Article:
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Rose Mary
By Rosemary McKittrick
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VINTAGE RADIOS PLAY LOUD AND CLEAR AT AUCTION

VINTAGE RADIOS PLAY LOUD AND CLEAR AT AUCTION
Symphony Split Grille Radio; Onyx case with emerald green knobs; 1939; 9 inches long sold for $51,000. Photo courtesy of Bonham's, New York.
Nowadays we pretty much take radios for granted. That wasn’t the case on Nov. 2, 1920. News of Pres. Warren Harding’s election came blaring through the airwaves for the very first time when KDKA radio in Pittsburgh went on the air.

The beginning of commercial radio had arrived.

“I don’t hold with furniture that talks,” one comedian quipped. Skepticism was high because “tuning in” wasn’t easy.

Receiving equipment was still primitive. Listeners had to use headphones and play around with the cat’s whisker of a crystal set of early radios in order to get decent reception.

Basically, the whisker was a movable copper, brass or silver wire which the listener could poke at a piece of lead sulfide to tune in the signal which was picked up by a long antenna strung outside the house. It was like trying to thread a needle in the dark.

If it worked you could expect to pick up one of maybe two nearby channels. If you didn’t mind static and failed attempts at finding just the right “sensitive” spot on the crystal, listening was not a problem.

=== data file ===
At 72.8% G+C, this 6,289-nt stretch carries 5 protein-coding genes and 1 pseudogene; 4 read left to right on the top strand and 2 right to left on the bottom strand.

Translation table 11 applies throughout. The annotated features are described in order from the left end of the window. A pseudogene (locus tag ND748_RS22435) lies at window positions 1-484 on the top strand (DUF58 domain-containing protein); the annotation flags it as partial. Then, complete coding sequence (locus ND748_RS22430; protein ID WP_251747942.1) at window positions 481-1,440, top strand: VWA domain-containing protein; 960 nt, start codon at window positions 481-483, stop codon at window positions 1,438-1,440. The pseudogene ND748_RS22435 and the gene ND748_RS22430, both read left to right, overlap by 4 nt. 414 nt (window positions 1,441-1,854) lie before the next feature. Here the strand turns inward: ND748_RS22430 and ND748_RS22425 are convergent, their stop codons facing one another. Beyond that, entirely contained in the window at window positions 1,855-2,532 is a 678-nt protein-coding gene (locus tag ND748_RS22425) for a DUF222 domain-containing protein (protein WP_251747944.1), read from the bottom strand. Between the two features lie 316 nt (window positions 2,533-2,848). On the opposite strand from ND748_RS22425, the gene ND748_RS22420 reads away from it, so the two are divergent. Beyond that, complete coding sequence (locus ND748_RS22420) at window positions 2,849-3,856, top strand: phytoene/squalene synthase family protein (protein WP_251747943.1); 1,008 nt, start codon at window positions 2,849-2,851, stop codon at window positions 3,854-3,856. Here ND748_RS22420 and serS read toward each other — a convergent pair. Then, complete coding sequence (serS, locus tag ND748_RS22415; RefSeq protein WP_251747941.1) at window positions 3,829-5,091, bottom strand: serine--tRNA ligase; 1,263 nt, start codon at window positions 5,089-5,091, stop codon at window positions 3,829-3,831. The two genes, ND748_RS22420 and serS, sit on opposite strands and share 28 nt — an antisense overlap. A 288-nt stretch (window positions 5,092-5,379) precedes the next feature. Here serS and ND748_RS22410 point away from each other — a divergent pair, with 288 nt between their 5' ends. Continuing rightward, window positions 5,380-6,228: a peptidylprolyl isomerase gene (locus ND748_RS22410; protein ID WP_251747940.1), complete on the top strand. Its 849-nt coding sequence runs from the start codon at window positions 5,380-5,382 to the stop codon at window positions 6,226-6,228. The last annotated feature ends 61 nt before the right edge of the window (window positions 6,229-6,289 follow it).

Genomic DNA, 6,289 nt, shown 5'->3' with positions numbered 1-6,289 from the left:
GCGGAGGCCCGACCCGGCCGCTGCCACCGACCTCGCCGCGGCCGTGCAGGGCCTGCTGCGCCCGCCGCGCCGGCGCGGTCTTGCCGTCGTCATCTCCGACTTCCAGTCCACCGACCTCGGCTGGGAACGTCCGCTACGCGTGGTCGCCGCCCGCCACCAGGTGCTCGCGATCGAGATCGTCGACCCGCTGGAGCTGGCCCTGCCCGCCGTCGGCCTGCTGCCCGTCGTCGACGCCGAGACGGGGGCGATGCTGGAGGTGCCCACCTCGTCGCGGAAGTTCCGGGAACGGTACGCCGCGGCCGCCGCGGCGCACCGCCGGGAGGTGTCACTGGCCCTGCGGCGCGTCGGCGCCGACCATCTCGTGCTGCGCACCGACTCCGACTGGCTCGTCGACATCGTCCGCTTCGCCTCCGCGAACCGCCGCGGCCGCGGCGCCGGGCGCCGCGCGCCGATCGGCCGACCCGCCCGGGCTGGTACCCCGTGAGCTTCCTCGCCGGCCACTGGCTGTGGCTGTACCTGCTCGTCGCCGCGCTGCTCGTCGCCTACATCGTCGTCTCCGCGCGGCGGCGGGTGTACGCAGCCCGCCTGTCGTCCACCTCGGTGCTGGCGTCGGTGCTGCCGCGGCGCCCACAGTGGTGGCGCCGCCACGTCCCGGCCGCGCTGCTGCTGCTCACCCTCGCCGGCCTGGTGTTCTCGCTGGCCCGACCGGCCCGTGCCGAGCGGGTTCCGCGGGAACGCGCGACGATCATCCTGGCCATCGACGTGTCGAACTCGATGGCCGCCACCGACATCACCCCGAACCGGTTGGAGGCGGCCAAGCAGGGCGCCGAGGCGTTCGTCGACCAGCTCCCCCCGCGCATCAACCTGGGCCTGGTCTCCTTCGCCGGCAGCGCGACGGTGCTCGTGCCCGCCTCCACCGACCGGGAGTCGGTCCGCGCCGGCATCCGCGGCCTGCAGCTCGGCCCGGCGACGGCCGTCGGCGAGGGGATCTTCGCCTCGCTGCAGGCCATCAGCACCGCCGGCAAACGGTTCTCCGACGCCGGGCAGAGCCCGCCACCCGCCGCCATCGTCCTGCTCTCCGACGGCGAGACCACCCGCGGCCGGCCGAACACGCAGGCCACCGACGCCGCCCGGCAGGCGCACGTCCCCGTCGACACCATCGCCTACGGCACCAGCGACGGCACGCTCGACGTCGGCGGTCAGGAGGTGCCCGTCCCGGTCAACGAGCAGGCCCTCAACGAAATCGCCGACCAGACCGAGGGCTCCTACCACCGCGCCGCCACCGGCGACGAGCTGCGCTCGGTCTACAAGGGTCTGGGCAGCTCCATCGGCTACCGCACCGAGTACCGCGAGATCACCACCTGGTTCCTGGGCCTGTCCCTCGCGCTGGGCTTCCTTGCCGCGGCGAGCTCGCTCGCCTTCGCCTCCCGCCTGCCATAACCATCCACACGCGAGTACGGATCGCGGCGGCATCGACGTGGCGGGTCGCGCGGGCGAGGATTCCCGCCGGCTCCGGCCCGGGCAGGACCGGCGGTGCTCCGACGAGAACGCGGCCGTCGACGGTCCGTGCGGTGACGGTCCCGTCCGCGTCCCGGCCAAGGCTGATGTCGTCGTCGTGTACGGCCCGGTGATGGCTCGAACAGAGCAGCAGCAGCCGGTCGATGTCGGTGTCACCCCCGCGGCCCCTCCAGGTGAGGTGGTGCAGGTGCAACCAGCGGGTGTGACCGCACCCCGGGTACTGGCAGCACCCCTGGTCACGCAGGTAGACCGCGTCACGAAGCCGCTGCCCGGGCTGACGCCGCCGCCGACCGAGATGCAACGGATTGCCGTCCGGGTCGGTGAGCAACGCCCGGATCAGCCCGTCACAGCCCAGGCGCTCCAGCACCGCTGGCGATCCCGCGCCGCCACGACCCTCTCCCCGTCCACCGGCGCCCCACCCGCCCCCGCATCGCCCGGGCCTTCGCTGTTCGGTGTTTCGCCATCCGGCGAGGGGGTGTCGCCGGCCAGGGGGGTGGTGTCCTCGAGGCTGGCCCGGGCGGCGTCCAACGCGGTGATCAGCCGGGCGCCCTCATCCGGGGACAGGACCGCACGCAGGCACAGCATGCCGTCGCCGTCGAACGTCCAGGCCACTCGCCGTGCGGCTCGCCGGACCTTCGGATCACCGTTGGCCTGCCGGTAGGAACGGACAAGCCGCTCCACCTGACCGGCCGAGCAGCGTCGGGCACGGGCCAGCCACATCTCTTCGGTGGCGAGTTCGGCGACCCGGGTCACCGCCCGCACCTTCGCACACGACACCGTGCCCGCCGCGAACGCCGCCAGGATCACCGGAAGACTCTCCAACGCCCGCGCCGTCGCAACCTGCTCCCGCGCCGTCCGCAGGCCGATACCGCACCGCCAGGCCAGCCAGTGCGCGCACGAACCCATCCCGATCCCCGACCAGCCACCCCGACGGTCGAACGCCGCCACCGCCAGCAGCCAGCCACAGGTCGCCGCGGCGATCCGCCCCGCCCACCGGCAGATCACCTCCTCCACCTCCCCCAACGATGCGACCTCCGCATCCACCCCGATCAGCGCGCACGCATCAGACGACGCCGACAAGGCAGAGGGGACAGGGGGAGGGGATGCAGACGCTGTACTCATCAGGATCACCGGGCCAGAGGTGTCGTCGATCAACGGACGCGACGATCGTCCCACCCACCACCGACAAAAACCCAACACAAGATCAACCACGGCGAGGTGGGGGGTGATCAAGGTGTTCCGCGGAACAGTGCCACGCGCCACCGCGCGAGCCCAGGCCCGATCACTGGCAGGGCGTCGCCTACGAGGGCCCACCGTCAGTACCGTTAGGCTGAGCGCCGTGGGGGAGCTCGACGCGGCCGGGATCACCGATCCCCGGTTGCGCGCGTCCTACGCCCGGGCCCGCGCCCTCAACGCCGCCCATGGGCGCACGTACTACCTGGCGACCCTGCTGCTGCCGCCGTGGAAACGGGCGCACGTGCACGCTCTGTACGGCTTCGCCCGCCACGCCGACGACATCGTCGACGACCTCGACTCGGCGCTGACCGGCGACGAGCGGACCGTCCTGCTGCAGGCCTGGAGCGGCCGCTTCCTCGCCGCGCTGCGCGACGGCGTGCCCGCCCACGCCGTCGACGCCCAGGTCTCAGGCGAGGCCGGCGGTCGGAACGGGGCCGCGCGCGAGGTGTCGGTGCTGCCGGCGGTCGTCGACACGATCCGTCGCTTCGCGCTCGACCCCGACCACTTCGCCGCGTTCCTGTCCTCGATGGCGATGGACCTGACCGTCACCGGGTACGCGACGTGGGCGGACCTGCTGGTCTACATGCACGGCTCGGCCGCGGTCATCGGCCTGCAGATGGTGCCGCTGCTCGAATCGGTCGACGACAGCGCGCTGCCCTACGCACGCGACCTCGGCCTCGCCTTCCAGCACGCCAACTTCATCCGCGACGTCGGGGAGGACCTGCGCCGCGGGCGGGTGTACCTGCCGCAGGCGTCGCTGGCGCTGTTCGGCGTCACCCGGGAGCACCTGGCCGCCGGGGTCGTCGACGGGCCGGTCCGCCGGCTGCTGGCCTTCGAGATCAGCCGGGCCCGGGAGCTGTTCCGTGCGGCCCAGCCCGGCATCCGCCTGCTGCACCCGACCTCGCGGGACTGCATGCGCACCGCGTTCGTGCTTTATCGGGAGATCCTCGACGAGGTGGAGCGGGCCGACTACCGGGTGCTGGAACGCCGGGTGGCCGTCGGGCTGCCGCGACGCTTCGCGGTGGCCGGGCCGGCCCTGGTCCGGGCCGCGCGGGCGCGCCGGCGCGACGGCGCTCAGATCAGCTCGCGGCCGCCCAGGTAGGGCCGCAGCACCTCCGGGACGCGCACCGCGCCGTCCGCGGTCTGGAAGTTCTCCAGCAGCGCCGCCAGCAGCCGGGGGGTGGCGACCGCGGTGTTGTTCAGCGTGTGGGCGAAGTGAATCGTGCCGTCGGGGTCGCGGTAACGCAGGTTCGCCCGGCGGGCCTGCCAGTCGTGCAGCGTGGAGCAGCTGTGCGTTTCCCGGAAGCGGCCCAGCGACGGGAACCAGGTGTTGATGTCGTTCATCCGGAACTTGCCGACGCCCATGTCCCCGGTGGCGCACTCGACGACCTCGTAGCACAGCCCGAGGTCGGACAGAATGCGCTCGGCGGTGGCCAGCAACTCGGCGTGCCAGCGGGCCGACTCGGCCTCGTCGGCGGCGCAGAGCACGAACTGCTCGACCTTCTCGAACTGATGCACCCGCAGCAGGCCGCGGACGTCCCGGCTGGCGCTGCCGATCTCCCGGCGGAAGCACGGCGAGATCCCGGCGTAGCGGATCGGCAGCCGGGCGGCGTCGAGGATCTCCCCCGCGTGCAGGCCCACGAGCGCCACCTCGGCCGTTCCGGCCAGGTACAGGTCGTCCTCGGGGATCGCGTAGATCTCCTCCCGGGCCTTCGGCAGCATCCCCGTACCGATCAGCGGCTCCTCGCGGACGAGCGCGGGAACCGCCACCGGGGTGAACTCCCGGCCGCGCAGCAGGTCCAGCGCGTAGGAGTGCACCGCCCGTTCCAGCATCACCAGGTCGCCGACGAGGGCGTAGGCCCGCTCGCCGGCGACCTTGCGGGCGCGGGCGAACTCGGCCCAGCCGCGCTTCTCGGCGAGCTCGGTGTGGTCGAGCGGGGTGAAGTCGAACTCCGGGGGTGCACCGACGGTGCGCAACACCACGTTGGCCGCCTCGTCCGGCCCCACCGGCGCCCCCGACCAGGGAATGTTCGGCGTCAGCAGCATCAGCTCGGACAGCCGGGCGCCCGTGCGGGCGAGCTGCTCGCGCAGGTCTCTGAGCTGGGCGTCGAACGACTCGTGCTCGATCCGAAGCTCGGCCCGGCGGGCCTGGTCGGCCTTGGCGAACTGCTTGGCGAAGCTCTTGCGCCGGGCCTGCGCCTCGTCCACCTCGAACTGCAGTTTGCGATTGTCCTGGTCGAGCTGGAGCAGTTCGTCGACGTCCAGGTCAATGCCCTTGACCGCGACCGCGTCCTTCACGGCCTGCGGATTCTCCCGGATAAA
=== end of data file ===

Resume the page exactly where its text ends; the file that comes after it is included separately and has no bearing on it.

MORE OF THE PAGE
Many of these early-1920 crystal sets were plentiful back then, often made at home from inexpensive kits. Nowadays, they’re hard to find.

After 1921 radio technology changed. Loudspeakers made it much easier for the whole family to listen. But “tuning in” was still a chore.

It could easily require playing with 27 dials and knobs to make it happen. It was like juggling with too may balls in the air. By the early 1920s; engineers figured out how to make one knob do it all.

By the time the 1930s came around the whole family gathered around the radio weekly to listen and laugh at the jokes of Will Rogers, Jack Benny and Fred Allen.

After World War II, two things changed radio.

The first was television which stole much of the audience. The second was the invention of the transistor in 1947. Interestingly enough, the general cutoff date for collecting old radios came with the invention of the transistor.

Nowadays, radios from the 1920s and early-1930s are what collectors want. This includes some models from the late-1930s.

The most desirable radios still have all their original parts in working order. The internal condition is a major consideration of value.

Radios like this can be hard to find so many collectors settle for a static display. All the tubes, condensers, resistors, etc. are still in place, but the radio doesn’t play.

The bold colors of the Art Deco and Art Moderne period are especially desirable today.

Collectors expect a few scratches on the cabinets of these old beauties but if damage to the case is extensive it also decreases the value. If the dials and knobs are missing, the receiver isn’t worth much either.

On Dec. 19, 2007, Bonhams, New York, featured The Mark Woolley Collection of Vintage Radios at auction. The collection consisted of over 200 models.

Woolley purchased his first radio, an Emerson Patriot, in 1982 for $1,200. The radio sold in the sale for $5,400.

Here are some current values for vintage radios.

Radios

Fada 189 All American; blue and white marbleized case with red knobs and handle; 1942; 10 3/8 inches long; $5,400.

Motorola 50XC; Circle Grille; cherry red case with yellow knobs; 1940; 9 5/8 inches long; $8,400.

Tom Thumb; cherry red case with matching knobs; 1939; 7 3/8 inches long;; $48,000.

Air King 52; red case with red on black knobs; 1933; 11 ¾ inches high; $48,000.

Symphony Split Grille; Onyx case with emerald green knobs; 1939; 9 inches long; $51,000.

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